Document Type


Publication Date


Academic Year



Introduction: Blacks have a 25% higher incidence of colorectal cancer compared to their white societal counterparts. Additionally, the overall mortality rate among black colorectal cancer patients is 50% higher than that of whites. However, little is known about the biomarkers prevalent among blacks and their possible correlation to treatment response and patient outcomes.

Objective: The objective of this study is to explore disease trends that may unveil a correlation between molecular markers and poor clinical outcomes among black colorectal cancer patients.

Methods: De-identified patient data was obtained from The Oncology Data Services Department (Cancer Registry) of TJUH. The population cohort included newly diagnosed colorectal cancer patients treated at TJUH from 2000-2019, and included information regarding patient race, sex, age at presentation, stage at presentation, histological code, tumor markers: KRAS, NRAS, BRAF, MS1, treatment received, surgical findings: tumor size, lymph node involvement, presence of distant metastases at first surgery, response to chemotherapy & disease-free survival.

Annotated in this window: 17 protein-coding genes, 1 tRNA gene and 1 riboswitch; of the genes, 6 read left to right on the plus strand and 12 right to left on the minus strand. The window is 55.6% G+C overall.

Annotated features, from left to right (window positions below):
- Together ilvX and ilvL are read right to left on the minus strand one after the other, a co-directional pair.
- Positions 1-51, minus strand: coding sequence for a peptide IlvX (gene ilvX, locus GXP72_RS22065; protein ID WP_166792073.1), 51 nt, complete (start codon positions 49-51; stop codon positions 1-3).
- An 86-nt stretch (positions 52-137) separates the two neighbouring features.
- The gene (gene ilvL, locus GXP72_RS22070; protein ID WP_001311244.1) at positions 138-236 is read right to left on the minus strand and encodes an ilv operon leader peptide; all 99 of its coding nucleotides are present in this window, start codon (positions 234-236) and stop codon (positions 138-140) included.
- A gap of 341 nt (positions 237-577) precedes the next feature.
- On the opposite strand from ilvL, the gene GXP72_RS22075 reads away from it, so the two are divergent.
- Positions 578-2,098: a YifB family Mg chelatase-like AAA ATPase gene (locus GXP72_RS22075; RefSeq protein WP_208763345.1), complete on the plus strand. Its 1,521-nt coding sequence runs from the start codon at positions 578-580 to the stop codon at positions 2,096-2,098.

Results: Preliminary data on the analyzed population demonstrates that biomarker profiles did not correlate with patient race. Therefore, racial disparities seen among colorectal cancer patients cannot be attributed to these findings.

Conclusion: Biomarker trends among newly diagnosed colorectal cancer patients at TJUH do not correlate with racial identity. Additional data is needed regarding possible etiologies for the comparatively higher incidence and mortality rates among black colorectal cancer patients. Health professionals should continue to explore possible etiologies for this racial disparity in future studies.